Let Your Personality Shine Through: Why You Should Be Yourself During Job Interviews

by Hongjun Wang

Disclaimer: The following information may come across as dangerous. You may feel slightly uncomfortable and question some of the ideas you previously assumed to be absolute or sacred. Maybe you’ll consider making decisions that you would not have otherwise made or saying things that you would not have otherwise said.

A lot of us tend to make the mistake of assuming that the job interview process is like another test we have to take in life. We approach it in the same manner as we would if we were taking a test in school. We assume that there are right answers to every question that may help us secure a job.

In times like these, when one is lucky even to be considered for a job, when jobs are no longer a given for anyone who holds a college degree, it is easy to succumb to insecurity or desperation. Quickly you’ll be spewing the nonsense that you assume your potential employers want to hear.

Are you really a team player? Are you really someone who works well under tight deadlines? Do you really consider yourself to be a responsible person?

Granted, each of us probably possesses a bit of experience and know-how regarding these desirable traits, but how strong we actually are in each of these areas is what really differentiates applicants. Each of us possesses different strengths and different qualities that make us shine in a unique way.

When we are insecure or feeling slightly desperate and overly eager to land a job...

We start to overemphasize some of these desired qualities for which certain recruiters are looking. We do our best to downplay, conceal or suppress the aspects of our personalities, interests, passions and strengths that we either believe to be undesirable or disadvantageous to our applications. This will eventually lead us to feel like we have to put on a mask or assume an identity every time we turn up at work.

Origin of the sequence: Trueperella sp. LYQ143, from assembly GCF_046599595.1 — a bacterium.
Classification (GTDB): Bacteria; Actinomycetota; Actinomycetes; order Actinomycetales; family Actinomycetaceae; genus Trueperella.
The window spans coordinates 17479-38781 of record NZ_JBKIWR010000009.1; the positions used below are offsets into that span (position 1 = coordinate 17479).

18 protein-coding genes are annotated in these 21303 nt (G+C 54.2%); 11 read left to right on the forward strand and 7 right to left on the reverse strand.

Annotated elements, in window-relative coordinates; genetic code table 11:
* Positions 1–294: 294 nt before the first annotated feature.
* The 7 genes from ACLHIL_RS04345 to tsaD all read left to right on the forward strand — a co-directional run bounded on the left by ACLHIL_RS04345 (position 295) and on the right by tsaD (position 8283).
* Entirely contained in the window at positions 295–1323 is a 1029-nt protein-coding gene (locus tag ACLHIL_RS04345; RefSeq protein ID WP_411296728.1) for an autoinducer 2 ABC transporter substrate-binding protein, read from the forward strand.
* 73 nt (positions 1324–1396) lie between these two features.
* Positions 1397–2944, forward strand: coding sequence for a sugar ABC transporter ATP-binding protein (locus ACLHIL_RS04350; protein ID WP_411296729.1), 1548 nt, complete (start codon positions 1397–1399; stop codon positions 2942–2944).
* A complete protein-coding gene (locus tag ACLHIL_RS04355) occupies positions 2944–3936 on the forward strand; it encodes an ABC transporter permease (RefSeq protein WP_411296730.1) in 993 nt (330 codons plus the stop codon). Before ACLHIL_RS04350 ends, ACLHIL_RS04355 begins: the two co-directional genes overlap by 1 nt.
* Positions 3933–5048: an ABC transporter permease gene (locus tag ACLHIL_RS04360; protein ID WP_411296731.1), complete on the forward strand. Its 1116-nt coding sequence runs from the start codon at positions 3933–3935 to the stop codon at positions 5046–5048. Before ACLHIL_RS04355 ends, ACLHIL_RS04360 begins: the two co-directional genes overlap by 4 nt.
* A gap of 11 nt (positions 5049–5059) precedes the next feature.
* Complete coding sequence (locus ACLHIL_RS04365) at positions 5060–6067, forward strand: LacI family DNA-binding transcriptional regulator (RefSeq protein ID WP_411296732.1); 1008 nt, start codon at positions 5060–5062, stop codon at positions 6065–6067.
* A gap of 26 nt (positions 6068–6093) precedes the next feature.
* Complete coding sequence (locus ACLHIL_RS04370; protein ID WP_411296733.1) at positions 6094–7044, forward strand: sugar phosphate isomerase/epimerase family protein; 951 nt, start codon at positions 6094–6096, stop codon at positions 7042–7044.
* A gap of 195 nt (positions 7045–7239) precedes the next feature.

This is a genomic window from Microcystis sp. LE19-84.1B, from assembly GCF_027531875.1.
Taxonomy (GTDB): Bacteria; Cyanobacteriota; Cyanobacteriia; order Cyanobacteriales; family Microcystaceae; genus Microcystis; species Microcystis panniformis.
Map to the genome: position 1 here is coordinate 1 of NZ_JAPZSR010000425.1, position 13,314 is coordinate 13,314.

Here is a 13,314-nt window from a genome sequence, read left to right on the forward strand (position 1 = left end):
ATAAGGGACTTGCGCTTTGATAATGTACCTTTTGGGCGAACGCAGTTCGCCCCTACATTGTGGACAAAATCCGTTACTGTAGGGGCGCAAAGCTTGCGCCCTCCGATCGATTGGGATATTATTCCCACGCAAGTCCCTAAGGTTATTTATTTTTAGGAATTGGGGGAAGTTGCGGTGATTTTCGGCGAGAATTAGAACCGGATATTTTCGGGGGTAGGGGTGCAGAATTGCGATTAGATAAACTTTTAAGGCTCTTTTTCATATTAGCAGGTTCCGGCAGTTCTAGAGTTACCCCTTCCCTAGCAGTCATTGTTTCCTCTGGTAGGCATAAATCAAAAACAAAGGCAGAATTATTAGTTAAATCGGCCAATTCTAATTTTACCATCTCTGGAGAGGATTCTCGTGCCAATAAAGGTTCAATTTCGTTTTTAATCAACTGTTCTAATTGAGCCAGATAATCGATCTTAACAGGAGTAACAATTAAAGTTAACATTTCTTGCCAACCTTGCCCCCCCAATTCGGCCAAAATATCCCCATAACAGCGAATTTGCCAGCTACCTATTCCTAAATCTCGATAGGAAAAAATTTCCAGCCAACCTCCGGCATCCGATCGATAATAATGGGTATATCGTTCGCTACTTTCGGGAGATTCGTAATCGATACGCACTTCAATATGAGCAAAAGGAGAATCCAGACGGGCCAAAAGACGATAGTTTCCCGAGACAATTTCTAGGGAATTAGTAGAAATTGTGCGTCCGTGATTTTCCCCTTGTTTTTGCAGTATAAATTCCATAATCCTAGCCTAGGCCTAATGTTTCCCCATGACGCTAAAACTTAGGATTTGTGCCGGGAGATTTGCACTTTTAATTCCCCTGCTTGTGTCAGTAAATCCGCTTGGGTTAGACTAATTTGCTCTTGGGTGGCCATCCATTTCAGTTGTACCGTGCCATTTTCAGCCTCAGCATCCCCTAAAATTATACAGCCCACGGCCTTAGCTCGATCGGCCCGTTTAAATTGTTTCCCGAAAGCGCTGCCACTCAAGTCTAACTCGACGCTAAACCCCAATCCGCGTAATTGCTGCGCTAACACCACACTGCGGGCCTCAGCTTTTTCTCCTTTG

Some people call it 'being professional' but we may have confused professionalism with inauthenticity.

This depends on how big a lie you tried to sell initially and how much being authentic really matters to you.

With each passing day in an unhappy, poorly-fitting job, it's easy to feel like a little bit of us is dying inside. We think we can’t afford to be who we are or to say what we mean because it could jeopardize our livelihood. We lament our perceived helplessness in an organizational culture, but are too afraid to make any attempts to change the environment.

It’s not all bad, but there is a tradeoff between achieving a quality that is fine and one that is great. Maybe you’re okay with it though — maybe that monthly paycheck makes something that is only “fine” worth it.

I personally hate settling for just being fine — I'd like to believe that there is more to life than just getting by and that there is more to work than just a transaction between your time and your rent.

It's a dangerous idea but a potentially liberating one — that our true ability to do great work, to make an impact and to create a change, depends on us being our most honest selves.

The world does not need you to suppress your true self — only an ill-fitting job will accomplish that.

Only a company that is more concerned with having a body to fill a role would discourage you from showing up at work inspired and self-aware. So don't just say the right thing in job interviews; you could end up hurting yourself.

Say the things you truly believe to be the correct responses to questions. The ones that will best represent who you really are. That will make it easier for you to be authentic you in your new work environment — if and when you do get the offer.

Photo via We Heart It